I guess my only question is - - Who is remembering the trout in the glen?




Great thoughts here, fictionweaver. I recently read an interview with John Sepich, a noted McCarthy scholar, who actually equated the novel to man's expulsion from the Garden of Eden, which is a fascinating take and certainly echoes your own thoughts nature-wise.

As for who is remembering... it could be the woman from the paragraph before or it could be the "omniscient" narrator that McCarthy slips in here and there throughout the book.
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maxcat
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Re: Meaning of the Trout at the end?

I think it is the beginning of time and the world is starting anew. Did we not pass a passage which said something about hydrangeas growing that the wind and ash hadn't gotten to? The world is finally beginning to thrive and optimism abounds. The boy will make after all and there will be no more bleak world.
The woods are lovely, dark and deep, but I have promises to keep and miles to go before I sleep - Robert Frost
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Paul_Hochman
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Re: Meaning of the Trout at the end?



maxcat wrote:
I think it is the beginning of time and the world is starting anew. Did we not pass a passage which said something about hydrangeas growing that the wind and ash hadn't gotten to? The world is finally beginning to thrive and optimism abounds. The boy will make after all and there will be no more bleak world.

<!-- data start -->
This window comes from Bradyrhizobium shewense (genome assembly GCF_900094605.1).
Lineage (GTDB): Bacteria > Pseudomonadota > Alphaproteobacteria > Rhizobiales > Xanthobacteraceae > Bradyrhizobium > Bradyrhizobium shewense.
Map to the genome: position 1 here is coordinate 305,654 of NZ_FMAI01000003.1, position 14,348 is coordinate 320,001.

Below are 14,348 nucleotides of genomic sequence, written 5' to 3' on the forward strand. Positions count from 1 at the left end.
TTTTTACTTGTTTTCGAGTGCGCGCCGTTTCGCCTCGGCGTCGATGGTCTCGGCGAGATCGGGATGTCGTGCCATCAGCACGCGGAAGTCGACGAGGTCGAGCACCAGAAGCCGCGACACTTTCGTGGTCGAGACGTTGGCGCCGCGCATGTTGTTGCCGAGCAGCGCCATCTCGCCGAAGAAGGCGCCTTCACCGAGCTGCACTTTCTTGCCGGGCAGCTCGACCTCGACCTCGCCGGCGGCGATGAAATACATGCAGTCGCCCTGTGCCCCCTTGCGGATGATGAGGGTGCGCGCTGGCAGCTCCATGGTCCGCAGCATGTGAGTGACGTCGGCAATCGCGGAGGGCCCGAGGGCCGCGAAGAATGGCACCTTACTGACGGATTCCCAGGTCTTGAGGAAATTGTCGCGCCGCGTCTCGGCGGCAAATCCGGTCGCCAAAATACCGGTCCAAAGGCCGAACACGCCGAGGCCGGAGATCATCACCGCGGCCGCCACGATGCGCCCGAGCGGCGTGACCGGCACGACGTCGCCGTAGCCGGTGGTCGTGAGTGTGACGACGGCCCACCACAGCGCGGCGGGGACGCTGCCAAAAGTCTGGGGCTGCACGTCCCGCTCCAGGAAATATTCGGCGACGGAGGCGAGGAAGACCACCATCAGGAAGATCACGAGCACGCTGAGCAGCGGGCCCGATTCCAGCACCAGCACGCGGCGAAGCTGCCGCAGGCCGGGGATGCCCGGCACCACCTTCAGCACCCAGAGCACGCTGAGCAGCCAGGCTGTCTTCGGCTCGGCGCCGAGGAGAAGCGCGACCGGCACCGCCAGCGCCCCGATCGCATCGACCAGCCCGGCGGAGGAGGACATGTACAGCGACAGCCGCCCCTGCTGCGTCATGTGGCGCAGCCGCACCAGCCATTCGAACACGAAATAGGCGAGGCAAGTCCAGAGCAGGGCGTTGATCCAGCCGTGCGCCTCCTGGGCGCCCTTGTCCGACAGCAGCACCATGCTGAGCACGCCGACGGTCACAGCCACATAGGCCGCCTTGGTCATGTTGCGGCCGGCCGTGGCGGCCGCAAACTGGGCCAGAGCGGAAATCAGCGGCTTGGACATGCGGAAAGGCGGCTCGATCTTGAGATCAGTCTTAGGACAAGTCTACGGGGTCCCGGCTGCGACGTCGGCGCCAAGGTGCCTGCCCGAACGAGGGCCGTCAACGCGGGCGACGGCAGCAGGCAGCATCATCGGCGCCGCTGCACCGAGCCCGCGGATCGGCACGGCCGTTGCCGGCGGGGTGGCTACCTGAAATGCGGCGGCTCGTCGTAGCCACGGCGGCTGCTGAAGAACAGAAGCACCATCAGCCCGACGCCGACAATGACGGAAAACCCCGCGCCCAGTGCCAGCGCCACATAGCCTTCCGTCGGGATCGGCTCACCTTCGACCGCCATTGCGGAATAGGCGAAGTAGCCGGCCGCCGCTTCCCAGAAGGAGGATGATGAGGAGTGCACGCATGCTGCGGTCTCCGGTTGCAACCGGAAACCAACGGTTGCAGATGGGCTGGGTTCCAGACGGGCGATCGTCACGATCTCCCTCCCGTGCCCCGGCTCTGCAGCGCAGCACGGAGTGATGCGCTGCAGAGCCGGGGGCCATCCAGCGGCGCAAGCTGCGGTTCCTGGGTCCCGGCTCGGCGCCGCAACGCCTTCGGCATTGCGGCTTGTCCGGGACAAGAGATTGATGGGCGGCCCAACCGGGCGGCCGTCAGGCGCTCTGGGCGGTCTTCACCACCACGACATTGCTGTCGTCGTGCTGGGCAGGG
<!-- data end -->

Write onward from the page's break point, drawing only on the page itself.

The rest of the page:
Interesting. I got the feeling it was referring back to a time before man as well and that this time sans humans has returned.
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maxcat
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Re: Meaning of the Trout at the end?

Well, think of it this way...yes, it's a world before humans appeared. Isn't that how our world started? Just flora and fauna. I think that is what is happening here, things are growing. All the people from the catastrophe die off and things start to grow, a rebirth, if you will. The new world is emerging after the old one dies out. But, in theory, do you think this new world will make it? Do you think it will make the same mistakes we are making right now with greenhouse gases and nuclear buildups and war? Or do you think this new world will learn from our past mistakes?
The woods are lovely, dark and deep, but I have promises to keep and miles to go before I sleep - Robert Frost
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Paul_Hochman
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Re: Meaning of the Trout at the end?



maxcat wrote:
Well, think of it this way...yes, it's a world before humans appeared. Isn't that how our world started? Just flora and fauna. I think that is what is happening here, things are growing. All the people from the catastrophe die off and things start to grow, a rebirth, if you will. The new world is emerging after the old one dies out. But, in theory, do you think this new world will make it? Do you think it will make the same mistakes we are making right now with greenhouse gases and nuclear buildups and war? Or do you think this new world will learn from our past mistakes?




I'm not so sure there is a rebirth, maxcat. Two haunting lines of that passage are as follows:

"Of a thing which could not be put back. Not be made right again."